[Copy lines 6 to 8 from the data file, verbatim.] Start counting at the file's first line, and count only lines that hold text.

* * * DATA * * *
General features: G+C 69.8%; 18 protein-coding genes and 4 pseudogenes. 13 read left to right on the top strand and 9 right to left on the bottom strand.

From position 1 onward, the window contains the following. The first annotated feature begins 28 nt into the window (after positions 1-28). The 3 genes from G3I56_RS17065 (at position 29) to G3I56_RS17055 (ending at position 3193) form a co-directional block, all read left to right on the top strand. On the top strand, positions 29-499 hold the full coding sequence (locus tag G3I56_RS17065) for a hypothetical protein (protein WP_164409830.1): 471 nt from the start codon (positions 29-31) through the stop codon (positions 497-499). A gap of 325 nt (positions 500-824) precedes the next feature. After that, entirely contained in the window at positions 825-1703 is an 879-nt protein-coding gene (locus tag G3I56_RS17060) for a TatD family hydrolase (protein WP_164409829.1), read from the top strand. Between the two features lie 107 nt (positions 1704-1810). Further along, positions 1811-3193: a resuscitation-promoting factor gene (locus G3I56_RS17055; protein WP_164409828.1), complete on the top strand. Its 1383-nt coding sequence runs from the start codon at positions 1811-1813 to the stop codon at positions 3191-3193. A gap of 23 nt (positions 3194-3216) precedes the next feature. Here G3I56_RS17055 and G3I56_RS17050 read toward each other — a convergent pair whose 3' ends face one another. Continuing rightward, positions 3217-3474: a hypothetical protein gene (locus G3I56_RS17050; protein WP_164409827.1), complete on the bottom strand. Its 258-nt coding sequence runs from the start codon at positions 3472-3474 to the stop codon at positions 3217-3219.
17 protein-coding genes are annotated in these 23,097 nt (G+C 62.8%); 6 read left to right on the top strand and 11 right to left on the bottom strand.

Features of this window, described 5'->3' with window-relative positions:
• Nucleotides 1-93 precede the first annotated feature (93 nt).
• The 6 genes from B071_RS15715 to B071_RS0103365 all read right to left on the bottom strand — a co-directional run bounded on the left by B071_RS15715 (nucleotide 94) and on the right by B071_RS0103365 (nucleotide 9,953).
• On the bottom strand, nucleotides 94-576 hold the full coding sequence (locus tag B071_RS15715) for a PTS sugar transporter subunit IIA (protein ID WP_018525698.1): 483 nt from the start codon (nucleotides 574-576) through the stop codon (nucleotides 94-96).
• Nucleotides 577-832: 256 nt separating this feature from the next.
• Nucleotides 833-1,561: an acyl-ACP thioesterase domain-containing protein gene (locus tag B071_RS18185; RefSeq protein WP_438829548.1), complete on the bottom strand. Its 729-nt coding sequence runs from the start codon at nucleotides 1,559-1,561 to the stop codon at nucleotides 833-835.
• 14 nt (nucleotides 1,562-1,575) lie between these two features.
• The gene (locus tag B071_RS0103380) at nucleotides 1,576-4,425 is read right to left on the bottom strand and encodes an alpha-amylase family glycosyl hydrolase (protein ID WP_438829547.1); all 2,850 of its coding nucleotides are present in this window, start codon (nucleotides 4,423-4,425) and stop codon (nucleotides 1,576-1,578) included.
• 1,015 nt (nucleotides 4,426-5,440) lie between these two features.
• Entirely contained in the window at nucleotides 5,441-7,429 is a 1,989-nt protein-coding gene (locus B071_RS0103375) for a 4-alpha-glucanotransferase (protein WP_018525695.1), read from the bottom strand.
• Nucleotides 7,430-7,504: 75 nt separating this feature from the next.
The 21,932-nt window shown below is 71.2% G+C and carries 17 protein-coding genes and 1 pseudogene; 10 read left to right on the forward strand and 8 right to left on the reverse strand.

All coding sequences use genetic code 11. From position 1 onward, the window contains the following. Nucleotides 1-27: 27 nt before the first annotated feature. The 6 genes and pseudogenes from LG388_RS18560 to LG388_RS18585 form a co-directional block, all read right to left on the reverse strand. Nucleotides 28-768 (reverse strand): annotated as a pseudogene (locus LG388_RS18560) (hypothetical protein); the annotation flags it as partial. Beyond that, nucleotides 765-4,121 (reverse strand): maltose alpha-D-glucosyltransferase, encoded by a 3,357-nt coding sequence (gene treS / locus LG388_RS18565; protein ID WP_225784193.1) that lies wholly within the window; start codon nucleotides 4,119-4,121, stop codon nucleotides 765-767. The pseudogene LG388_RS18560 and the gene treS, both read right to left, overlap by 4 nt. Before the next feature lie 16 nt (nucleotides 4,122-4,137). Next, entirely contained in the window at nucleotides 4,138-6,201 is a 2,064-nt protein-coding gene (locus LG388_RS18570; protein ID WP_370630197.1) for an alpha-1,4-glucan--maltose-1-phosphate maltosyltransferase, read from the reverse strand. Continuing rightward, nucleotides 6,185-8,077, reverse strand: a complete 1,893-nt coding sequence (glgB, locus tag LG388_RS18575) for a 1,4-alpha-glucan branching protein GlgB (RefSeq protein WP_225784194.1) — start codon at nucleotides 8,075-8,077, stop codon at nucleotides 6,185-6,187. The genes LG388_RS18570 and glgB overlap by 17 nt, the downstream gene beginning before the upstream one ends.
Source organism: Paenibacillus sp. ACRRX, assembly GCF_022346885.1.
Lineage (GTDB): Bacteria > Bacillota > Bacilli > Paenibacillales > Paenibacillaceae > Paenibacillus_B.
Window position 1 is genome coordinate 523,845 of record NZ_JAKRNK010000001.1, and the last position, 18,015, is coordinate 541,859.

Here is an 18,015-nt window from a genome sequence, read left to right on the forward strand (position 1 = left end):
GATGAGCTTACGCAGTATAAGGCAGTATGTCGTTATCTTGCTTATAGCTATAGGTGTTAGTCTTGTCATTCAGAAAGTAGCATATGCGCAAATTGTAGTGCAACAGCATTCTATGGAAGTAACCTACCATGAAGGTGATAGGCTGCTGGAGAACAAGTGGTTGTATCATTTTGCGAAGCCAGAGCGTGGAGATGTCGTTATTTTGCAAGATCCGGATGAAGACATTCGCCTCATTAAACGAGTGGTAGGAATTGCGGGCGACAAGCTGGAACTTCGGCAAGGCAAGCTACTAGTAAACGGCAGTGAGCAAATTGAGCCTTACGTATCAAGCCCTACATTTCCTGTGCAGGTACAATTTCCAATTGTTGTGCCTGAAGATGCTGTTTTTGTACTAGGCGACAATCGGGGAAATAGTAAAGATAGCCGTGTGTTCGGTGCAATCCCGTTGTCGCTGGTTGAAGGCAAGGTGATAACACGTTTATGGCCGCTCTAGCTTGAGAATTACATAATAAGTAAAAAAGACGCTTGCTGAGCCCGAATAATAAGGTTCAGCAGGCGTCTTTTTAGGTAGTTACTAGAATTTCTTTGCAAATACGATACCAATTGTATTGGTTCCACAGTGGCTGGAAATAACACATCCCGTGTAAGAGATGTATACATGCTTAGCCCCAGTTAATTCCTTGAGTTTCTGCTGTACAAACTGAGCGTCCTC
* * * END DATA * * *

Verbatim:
• The 6 genes from B071_RS15715 to B071_RS0103365 all read right to left on the bottom strand — a co-directional run bounded on the left by B071_RS15715 (nucleotide 94) and on the right by B071_RS0103365 (nucleotide 9,953).
• On the bottom strand, nucleotides 94-576 hold the full coding sequence (locus tag B071_RS15715) for a PTS sugar transporter subunit IIA (protein ID WP_018525698.1): 483 nt from the start codon (nucleotides 574-576) through the stop codon (nucleotides 94-96).
• Nucleotides 577-832: 256 nt separating this feature from the next.